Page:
U.S. District Court Judge Sets May 2015 Date for Yaz and Yasmin Lawsuits
Judge David Herndon of the U.S. District Court for the Southern District of Illinois has set a May 2015 trial date for a number of Yaz and Yasmin lawsuits in which settlements have not yet been reached between plaintiffs and Bayer HealthCare. While Bayer has entered into agreements to pay upwards of $1.8 billion to settle lawsuits brought by women who suffered venous clot complications including pulmonary embolism and deep vein thrombosis after using the contraceptive drugs, a large number of cases involving arterial clots and other injuries still require final resolution.
Plaintiffs call for customary bellwether process
Judge Herndon’s order regarding an MDL trial date has potential implications for roughly 2,500 cases currently pending against Bayer, all of which pertain to venous clot injuries and many of which have shown themselves to be more difficult in terms of achieving Yaz settlement agreements. The true cause of the impasse was the subject of judicial speculation, with Herndon wondering whether one or both parties have declined to engage in good faith negotiations from the start or just recently.
Regardless, Yaz lawyers for multiple plaintiffs have requested that a typical “bellwether” case selection process be undertaken, during which a handful of lawsuits undergo preparation for trial. The purpose of such early trials is to help litigants assess how well their evidence and legal arguments are likely to be perceived by juries in subsequent cases, possibly facilitating faster resolution of these matters on a broader scale.
Bayer rescinds Lexecon waiver, Judge Herndon moves forward
In the face of these developments, Bayer announced that it would no longer agree to a “Lexecon waiver.” This means that the drug maker would assert its right to prevent cases in which proper original venue was somewhere other than the Southern District of Illinois from being heard by Judge Herndon in his MDL oversight capacity. The company stated its belief that cases originating elsewhere must be remanded to their home courts following the completion of discovery.
However, Judge Herndon found that the Court could move forward and set MDL trial dates in a number of Southern District of Illinois cases involving arterial clots and patent foramen ovale complications. Forty such cases have been identified, with comprehensive discovery processes set to begin.
Background of Yaz and Yasmin litigation
Yaz and Yasmin were initially introduced to the market as representing real breakthroughs in oral contraception. Touted as safe, effective methods of birth control, drug maker Bayer also claimed that these medications could lessen the effects of adult acne as well as premenstrual dysphoric disorder. Unfortunately, the impressive marketing assertions soon gave way to an onslaught of adverse event reports concerning very serious, often life-threatening side effects such as blood clots, pulmonary embolism, deep vein thrombosis, stroke, gallbladder disease and heart attack.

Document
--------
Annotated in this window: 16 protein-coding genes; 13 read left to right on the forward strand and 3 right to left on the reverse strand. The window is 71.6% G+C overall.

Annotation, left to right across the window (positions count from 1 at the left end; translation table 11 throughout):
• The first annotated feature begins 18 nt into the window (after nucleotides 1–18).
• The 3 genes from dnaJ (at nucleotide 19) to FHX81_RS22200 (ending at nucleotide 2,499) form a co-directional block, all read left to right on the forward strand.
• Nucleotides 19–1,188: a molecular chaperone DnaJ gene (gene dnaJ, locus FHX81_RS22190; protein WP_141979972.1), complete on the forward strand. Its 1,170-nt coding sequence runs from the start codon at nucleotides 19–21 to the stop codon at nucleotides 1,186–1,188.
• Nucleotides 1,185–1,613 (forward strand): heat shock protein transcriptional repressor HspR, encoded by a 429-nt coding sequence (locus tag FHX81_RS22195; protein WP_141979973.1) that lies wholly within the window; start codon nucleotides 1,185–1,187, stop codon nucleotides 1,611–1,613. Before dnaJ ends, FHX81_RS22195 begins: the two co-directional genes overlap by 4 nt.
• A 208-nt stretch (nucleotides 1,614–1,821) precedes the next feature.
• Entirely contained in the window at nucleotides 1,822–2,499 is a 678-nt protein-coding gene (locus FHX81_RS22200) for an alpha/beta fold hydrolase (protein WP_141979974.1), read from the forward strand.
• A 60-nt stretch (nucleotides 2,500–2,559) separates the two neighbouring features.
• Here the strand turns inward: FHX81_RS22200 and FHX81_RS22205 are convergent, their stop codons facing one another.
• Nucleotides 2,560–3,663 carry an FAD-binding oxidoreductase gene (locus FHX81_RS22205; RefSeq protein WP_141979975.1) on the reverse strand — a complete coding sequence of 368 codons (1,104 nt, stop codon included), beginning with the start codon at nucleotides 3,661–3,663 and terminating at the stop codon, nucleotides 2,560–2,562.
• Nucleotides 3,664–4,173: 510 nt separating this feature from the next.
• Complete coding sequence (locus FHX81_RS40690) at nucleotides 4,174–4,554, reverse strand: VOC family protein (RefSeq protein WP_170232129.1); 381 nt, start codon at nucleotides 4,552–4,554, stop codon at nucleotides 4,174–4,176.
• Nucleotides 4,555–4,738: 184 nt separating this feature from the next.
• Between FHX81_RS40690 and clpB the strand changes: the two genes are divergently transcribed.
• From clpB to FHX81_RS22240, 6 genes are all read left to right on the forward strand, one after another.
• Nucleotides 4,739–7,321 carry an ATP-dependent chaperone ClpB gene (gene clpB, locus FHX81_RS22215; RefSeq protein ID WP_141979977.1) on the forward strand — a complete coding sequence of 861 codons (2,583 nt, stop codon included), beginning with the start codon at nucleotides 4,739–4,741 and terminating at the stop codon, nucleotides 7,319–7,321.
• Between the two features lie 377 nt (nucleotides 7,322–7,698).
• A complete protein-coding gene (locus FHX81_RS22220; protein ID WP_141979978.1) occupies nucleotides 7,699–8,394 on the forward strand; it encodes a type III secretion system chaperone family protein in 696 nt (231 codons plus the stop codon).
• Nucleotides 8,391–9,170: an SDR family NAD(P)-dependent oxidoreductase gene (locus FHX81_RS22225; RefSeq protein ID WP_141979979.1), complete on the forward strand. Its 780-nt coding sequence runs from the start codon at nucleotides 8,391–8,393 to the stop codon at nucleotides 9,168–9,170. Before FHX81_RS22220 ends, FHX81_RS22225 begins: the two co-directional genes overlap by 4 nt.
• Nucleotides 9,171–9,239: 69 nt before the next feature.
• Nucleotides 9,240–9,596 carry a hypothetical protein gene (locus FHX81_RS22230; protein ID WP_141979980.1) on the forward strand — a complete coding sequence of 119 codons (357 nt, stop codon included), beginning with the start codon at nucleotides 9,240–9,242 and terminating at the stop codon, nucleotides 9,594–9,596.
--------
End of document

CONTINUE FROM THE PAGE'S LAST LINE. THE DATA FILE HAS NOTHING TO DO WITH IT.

Ultimately, the alleged risks of Yaz and Yasmin have been largely substantiated, as evidenced by a series of FDA warnings, investigations and mandatory labeling changes. Since then, a wave of litigation has ensued, with thousands of women accusing Bayer of marketing a defectively designed and manufactured drug, failing to warn consumers of known risks, fraudulently concealing known hazards, negligently misrepresenting the drug’s benefits and breaching implied and express warranties.
Next steps for Yaz injury lawsuits
While it is true that Bayer has already agreed to pay a staggering amount to settle thousands of existing cases and has earmarked many millions more to address gallbladder injuries stemming from these drugs, there are many more lawsuits yet to reach resolution. Bayer’s public pledge to review venous clot and other types of Yaz and Yasmin matters on a painstaking, case-by-case basis virtually guarantees that litigation relating to these contraceptive medications is unlikely to fully conclude any time in the near future.
- Chicago Tribune, Lawsuits pile up over popular birth control pill, http://articles.chicagotribune.com/2013-09-15/health/ct-met-birth-control-risks-20130915_1_drospirenone-clots-pills
- U.S. Food and Drug Administration, FDA Drug Safety Communication: Updated information about the risk of blood closts in women taking birth control pills containing drospirenone, http://www.fda.gov/drugs/drugsafety/ucm299305.htm
- The New York Times, Study: Yaz Has HIgher Risks of Blood Clots, http://prescriptions.blogs.nytimes.com/2011/10/26/study-yaz-has-higher-risks-of-blood-clots/